Sunday, September 1, 2013

Dallas Stoudenmire's Murder

It was the aftermath of the Four Dead in Five Seconds Gunfight

Having seen their new Marshal in action the city of El Paso Board of Aldermen upped his salary to $100 a month.

The Four Dead in Five Seconds Gunfight made Dallas Stoudenmire a legend in his own time, but it would also eventually have deadly consequences for him.

Both dead men, former town marshal George Campbell and Johnny Hale, had many friends.

And yes, many of who weren't happy with the outcome of the shootout.  

Dallas Stoudenmire, on the other hand, although his reputation as a gunman would continue to grow with later gunfights, he had few friends in El Paso.

In such a situation, as sorry as it is say, the fact remains that eventually town marshal Stoudenmire would stand alone in his own defense of his actions.

It was something that was more the case than not, vendettas were common simply because a justified shooting meant very little in towns of the Old West. 

Three days after the gunfight, on April 17th, 1881, James Manning, who besides being a friend of Hale and Campbell owned a string of saloons with his brothers, convinced former deputy Bill Johnson to assassinate Marshal Stoudenmire.

Johnson was known to have a profound hatred and grudge against Stoudenmire for publicly humiliating him a few days before. 

Marshal Stoudenmire started his tenure in El Paso on Monday, April 11th, 1881.

He was the sixth town marshal in eight months. The City Council asked him to take the city jail keys from deputy marshal and town drunkard Bill Johnson.

Witnesses said that Marshal Stoudenmire approached the intoxicated Johnson asking for the jail keys.

But Johnson mumbled that he would go home and figure out which keys were his and which were the city's, and Stoudenmire became impatient and demanded he hand over the keys right away.

When Johnson hemmed and hawed about it, Marshal Stoudenmire physically turned Bill Johnson upside down and shock up until the keys fell to the ground.

Stoudenmire then threw Johnson to the ground and grabbed up the keys.

Johnson was publicly humiliated.

Now very late on the night of April 17th, an intoxicated Bill Johnson was squatting down hiding behind a pillar of bricks with a double-barrel shotgun waiting to bushwhack Marshal Stoudenmire.

When Johnson heard the voices of Dallas Stoudenmire and Stoudenmire's brother-in-law, Stanley "Doc" Cummings, his legs started to wobble and he fell backward accidentally firing both shells into the air which narrowly missed Stoudenmire.

Stoudenmire immediately drew and fired his Colts sending eight rounds into Johnson.

Believe it or not, it's said that Stoudenmire shot off Johnson's testicles. Imagine that!

Johnson quickly bled to death within a few minutes.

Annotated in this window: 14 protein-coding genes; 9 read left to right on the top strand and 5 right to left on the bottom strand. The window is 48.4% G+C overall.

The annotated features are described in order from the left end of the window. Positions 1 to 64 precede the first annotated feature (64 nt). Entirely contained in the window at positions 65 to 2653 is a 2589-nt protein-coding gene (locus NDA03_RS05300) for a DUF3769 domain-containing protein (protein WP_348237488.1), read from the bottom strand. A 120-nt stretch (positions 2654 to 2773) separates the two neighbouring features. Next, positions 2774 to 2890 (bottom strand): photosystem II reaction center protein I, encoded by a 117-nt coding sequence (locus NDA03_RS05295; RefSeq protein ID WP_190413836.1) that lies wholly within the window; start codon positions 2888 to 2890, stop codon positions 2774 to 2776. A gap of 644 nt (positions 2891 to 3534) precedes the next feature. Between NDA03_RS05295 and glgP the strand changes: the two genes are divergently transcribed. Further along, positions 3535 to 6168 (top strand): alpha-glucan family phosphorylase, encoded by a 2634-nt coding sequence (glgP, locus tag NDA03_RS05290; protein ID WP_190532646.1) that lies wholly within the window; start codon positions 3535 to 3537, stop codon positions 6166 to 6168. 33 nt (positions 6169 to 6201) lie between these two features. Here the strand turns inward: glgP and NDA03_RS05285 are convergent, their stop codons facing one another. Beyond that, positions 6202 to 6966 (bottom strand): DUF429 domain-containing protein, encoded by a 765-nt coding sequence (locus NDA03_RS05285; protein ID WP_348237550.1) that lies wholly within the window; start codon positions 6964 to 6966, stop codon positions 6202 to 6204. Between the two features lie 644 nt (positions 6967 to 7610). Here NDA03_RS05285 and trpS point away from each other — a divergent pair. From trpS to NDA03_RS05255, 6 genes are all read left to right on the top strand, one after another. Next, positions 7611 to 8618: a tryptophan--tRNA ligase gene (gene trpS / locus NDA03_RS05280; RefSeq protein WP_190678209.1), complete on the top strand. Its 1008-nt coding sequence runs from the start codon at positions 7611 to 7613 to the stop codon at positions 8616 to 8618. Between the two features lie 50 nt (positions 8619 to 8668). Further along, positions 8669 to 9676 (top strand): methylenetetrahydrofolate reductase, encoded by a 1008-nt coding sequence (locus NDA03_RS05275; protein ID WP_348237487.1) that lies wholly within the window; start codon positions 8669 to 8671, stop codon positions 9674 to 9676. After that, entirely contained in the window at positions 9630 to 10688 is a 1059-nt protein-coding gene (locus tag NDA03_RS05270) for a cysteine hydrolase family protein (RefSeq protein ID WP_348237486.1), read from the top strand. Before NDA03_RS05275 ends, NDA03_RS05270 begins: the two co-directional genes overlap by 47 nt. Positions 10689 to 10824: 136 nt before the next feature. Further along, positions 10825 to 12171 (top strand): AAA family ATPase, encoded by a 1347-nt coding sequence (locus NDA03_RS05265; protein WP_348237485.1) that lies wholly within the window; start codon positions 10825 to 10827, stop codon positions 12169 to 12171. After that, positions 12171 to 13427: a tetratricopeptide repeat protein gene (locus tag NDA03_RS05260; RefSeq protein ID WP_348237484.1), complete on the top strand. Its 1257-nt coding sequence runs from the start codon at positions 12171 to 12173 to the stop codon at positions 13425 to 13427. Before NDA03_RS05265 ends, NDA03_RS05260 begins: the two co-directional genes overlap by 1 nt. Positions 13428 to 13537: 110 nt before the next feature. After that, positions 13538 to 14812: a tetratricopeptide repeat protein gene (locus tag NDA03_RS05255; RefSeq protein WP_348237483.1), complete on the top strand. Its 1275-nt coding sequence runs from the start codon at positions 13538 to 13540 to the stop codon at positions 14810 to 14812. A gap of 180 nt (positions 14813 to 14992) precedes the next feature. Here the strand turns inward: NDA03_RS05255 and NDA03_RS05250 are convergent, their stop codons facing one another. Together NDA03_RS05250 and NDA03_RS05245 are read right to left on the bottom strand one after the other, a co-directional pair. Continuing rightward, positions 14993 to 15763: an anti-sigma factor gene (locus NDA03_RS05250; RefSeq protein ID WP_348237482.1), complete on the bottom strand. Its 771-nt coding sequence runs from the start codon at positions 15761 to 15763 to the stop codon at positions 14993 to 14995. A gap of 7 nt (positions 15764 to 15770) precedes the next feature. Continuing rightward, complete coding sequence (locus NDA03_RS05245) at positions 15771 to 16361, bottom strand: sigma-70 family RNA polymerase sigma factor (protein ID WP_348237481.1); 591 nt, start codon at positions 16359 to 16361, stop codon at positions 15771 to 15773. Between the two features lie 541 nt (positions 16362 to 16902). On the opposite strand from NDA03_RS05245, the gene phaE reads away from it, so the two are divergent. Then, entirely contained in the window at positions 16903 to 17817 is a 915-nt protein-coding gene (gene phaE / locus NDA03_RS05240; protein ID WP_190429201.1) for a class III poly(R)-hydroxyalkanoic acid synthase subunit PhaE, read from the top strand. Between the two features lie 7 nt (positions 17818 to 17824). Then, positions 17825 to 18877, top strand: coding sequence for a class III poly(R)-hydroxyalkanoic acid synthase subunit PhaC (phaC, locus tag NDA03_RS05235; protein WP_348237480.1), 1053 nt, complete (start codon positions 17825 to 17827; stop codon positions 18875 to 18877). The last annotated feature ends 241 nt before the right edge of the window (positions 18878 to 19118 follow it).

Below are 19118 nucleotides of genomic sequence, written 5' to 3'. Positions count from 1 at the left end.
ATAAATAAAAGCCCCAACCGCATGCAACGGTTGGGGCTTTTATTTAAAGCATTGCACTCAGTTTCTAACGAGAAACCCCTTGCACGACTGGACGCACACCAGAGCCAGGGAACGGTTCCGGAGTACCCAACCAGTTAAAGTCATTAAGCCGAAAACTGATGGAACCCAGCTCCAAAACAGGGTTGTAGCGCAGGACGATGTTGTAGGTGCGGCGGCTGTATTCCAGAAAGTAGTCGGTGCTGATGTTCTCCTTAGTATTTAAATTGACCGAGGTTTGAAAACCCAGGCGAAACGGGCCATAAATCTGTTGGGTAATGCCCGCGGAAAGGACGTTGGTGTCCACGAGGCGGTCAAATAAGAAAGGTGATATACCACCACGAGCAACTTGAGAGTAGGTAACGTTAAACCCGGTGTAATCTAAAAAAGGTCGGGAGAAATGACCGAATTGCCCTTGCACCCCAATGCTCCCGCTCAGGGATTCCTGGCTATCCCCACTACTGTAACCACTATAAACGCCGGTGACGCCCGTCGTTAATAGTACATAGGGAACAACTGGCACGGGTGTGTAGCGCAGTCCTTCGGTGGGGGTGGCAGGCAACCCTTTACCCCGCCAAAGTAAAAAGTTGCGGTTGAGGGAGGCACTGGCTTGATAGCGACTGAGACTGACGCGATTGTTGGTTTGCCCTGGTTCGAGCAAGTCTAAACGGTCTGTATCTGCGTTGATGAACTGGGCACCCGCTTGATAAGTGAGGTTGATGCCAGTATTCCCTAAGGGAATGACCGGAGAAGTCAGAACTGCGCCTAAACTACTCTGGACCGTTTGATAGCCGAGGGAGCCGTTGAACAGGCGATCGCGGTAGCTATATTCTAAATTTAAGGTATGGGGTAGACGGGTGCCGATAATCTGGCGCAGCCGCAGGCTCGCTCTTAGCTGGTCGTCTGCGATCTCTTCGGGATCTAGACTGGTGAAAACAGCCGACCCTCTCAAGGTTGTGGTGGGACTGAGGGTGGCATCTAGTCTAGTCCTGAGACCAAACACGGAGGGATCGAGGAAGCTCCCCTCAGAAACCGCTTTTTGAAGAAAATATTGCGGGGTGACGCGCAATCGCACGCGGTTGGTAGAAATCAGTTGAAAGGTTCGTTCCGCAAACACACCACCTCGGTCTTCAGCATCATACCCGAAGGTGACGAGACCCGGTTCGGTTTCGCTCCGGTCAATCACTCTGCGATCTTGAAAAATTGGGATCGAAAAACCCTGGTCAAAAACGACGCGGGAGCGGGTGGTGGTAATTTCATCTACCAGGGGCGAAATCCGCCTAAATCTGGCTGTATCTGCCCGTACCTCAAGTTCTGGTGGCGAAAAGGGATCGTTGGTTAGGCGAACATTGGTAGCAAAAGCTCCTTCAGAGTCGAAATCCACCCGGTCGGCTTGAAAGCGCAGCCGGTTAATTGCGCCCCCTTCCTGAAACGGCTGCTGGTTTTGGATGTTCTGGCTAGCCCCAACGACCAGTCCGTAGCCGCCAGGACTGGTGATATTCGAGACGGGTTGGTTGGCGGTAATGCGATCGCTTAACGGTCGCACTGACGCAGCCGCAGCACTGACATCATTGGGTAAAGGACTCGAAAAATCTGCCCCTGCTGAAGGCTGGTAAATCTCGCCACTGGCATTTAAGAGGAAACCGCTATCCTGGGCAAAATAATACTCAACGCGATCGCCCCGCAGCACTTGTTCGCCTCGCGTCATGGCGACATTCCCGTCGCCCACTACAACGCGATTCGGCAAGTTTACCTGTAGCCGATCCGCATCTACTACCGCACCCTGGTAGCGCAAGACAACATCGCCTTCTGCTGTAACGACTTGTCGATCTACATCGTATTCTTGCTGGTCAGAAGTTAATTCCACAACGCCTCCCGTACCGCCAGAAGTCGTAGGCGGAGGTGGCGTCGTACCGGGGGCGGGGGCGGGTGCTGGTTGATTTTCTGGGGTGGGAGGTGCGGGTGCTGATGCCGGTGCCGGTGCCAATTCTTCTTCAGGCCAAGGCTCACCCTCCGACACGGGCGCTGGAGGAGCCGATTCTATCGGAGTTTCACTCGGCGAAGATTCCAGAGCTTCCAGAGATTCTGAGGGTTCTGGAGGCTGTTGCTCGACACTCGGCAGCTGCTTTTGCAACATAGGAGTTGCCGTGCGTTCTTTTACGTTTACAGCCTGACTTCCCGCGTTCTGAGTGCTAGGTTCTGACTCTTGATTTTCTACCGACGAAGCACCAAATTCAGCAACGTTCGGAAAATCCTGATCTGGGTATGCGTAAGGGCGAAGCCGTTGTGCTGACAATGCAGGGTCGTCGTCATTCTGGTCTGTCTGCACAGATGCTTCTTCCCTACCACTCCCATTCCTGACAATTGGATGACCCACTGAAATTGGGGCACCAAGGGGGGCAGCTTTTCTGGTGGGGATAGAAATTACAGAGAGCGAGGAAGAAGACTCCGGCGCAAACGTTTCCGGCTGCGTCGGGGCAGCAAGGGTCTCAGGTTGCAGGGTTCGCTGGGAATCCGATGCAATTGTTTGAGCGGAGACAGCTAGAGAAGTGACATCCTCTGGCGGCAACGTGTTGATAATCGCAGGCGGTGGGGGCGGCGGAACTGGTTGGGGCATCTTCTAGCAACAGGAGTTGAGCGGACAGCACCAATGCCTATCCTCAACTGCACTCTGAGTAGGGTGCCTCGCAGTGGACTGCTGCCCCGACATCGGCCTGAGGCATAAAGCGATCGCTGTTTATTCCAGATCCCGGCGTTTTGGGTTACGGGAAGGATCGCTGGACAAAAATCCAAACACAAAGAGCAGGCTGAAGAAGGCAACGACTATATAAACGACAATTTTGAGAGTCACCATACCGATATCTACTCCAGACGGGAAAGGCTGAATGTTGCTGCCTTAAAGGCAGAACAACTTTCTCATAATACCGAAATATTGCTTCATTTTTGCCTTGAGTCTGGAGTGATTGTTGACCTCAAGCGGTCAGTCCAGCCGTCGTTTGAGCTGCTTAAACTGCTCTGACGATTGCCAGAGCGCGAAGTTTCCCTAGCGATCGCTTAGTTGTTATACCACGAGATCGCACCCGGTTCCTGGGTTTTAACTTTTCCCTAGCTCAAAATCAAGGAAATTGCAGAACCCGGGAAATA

This started a feud between Stoudenmire and the Manning brothers.

The Mannings were from Alabama, and George had studied medicine at the University of Alabama and later in Paris, France.

George returned from Europe to join the Confederacy with his brother James. There were four Manning brothers, George, James, Frank and John.

For a time, the Manning brothers joined ex-Confederates in exile in Mexico.

They then eventually settled in Texas. Known simply as "Doc," George Manning was hot tempered and had even once got into a knife fight with a rival doctor.

In 1881, James and his brothers Frank and John reunited near Canutillo TX and started a ranch, which was really a safe house for every outlaw and rustler in the area.

By 1882, James made enough money from "ranching" to purchase the Coliseum Variety Theatre in El Paso.  George "Doc" Manning then joined them.

Dallas Stoudenmire was also from Alabama, and also served in the Confederacy.

He was one of the nine children of Lewis and Elizabeth Stoudenmire.

Shortly after the American Civil War began, Dallas enlisted in the Army of the Confederacy, even though he was only 15 years old.

He was six feet tall, but his officers soon discovered his age and discharged him. He then re-enlisted twice more as the Civil War Soldiers and Sailors system reports a Pvt D. Stoudenmire in Company F of the 17th Alabama Infantry, and a Pvt D. Stowdemire Company C, 6th Alabama Cavalry.

So apparently he was eventually allowed to serve as a private in Company F, 45th Alabama Infantry Regiment. According to surviving records, he stood 6'4" tall by the war's end and was wounded numerous times.

He carried two bullets in his body for the remainder of his life.

Following the war, Stoudenmire drifted west and served for at least three years with the Texas Rangers.

He had a reputation for being handsome, a sharp dresser and a gentleman around ladies. But when intoxicated, he could be extremely dangerous and had a quick temper.

He was known for his habit of wearing two guns and being equally accurate with either hand.

He disappeared from the records between 1874 and 1878, possibly residing in Mexico for a time.

He was able to speak Spanish fairly well, and is known to have worked during the years immediately after the war as a sheep farmer, wheelwright, proprietor, merchandiser and carpenter.

He resurfaced when he served as a town marshal for Socorro, New Mexico.

While employed there, his brother-in-law and El Paso, Texas resident, Stanley "Doc" Cummings, convinced him to take up a job as town marshal in El Paso.